As of May 31, 2017 The Florida Board of Chiropractic Medicine approved a change to the Board Rule 64B2-13.004 Continuing Education. The new rule allows for 10 hours on online Chiropractic continuing education, but It is limited to just the General Category.
64B2-13.004 (3) Each licensee may elect to obtain no more than ten (10) general hours each biennium of online continuing education. The online courses shall be competence based learning. Online continuing education providers shall comply with the approval process outlined in subsection (5), of this rule.
Unfortunately, only a few Chiropractic continuing education providers can meet the new criteria.The new rule contains the following regulations that pertain to Chiropractic continuing education providers: competency based learning, use of the Sharable Content Objective Reference Model (SCORM) for security purposes, and include that only the attendee’s registered computer is used for the course, technical assistance available as appropriate to the course format, allow access to the online program to the Board member who is reviewing the course for approval and other criteria.
While many aspects of the new rule are common place in today’s online education world, one is simply outdated and completely misunderstood by the board members that passed the rule. That is the use of SCORM.
SCORM is simply a file format used to package data and deliver it to different systems. In theory it is like a .zip file that contains files and folders or .mp3 that contains music. It is a really powerful tool for anyone involved in online, computer based training, distance learning or eLearning. Content can be created one time and used in many different systems and situations without modification. This plug-and-play functionality can be powerful within an organization but even more so across organizations. Content can be sold and delivered to the user more quickly, more robustly and at a lower price.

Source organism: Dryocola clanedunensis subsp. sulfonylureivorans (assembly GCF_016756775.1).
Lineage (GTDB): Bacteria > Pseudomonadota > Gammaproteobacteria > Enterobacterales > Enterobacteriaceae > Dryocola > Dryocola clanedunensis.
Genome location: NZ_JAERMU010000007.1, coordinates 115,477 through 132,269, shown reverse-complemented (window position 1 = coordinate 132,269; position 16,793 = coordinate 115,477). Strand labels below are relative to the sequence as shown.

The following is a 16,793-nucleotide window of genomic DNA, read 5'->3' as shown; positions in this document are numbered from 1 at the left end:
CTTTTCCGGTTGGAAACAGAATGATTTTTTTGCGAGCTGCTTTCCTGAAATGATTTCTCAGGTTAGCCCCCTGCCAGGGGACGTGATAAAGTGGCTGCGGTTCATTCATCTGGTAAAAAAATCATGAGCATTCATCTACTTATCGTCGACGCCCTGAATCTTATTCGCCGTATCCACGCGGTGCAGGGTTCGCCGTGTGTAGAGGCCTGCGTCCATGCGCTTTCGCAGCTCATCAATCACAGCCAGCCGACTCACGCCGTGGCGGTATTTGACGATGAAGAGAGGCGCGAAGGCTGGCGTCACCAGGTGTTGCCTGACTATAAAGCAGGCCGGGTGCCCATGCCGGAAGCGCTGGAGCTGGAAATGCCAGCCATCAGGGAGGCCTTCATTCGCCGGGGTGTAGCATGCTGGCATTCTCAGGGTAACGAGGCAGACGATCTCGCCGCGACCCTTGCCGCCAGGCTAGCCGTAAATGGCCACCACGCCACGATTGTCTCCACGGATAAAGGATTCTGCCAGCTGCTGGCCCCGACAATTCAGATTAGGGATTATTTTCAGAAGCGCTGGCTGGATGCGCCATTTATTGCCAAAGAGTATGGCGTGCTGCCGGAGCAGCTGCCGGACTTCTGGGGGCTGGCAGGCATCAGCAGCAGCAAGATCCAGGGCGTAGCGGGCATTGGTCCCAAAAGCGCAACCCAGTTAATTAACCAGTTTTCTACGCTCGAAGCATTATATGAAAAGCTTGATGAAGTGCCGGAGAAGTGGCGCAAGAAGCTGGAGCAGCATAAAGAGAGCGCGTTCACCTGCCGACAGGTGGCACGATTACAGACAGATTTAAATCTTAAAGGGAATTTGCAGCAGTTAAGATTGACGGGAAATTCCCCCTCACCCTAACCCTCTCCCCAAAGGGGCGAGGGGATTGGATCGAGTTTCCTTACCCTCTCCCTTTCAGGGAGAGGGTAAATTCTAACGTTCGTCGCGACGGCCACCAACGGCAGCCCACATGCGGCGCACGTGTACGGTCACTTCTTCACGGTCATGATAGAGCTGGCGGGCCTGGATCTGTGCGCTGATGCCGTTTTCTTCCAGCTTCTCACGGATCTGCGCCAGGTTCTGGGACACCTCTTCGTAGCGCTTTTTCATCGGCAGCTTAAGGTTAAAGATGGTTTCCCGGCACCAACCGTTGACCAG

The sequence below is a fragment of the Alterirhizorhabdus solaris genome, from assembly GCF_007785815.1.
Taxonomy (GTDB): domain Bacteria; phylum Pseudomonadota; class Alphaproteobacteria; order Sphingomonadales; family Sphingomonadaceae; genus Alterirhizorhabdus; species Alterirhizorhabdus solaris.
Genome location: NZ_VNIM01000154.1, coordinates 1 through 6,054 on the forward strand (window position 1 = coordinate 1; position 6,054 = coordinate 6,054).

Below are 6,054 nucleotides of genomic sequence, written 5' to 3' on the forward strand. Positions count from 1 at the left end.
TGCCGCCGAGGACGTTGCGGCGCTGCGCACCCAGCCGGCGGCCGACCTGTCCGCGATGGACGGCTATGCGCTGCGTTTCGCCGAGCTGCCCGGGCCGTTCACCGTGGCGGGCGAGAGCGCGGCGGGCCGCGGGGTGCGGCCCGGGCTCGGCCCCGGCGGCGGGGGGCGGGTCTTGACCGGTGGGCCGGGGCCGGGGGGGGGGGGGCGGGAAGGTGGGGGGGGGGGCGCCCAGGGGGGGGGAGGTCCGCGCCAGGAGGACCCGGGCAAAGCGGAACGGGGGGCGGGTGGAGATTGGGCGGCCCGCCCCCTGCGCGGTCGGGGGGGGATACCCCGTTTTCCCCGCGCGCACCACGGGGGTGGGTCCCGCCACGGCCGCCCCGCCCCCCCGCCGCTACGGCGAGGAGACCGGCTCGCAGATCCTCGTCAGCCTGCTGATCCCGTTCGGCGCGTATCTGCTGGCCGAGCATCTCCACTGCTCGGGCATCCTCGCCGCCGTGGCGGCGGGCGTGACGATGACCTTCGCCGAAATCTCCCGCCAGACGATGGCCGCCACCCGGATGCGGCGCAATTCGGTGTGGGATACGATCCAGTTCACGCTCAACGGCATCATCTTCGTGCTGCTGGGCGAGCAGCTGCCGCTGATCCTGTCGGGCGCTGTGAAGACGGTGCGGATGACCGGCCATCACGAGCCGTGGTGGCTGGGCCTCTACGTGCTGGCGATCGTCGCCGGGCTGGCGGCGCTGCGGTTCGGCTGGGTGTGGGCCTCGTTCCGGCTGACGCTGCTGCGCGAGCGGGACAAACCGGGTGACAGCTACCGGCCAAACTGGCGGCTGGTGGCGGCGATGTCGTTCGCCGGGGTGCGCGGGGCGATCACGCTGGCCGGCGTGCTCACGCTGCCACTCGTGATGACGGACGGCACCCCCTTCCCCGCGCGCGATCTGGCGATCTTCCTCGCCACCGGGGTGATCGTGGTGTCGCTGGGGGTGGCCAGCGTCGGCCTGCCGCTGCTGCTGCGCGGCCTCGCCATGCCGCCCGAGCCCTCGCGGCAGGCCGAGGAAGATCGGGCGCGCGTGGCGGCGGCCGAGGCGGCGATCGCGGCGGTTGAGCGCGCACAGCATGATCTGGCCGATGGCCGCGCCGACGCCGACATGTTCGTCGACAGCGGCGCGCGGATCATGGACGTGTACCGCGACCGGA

The issue is that it doesn’t provide any security. Board members were lead to believe that SCORM would allow for tracking of student activities while engaged in their continuing education courses. These capabilities do exist through the use of a learning records management system, but these are completely separate systems that some education platforms provide and have nothing to do with SCORM.
The other issue is SCORM is already outdated technology. The last version of SCORM was finalized in 2004. It has been replaced by Tin Can API/Experience API/xAPI. This new standard not only includes the files in a plug and play format, but also supports learning records that provide student data wanted by the board members.
The board didn’t leave any wiggle room to implement the new standards or even future standards in their rule change. The spelled out the use of SCORM and it will require another rule change to get this fixed. Until this is done I see only limited options to use online education to get those 10 general hours. They are asking providers to turn back the clock and their online platform to 2004.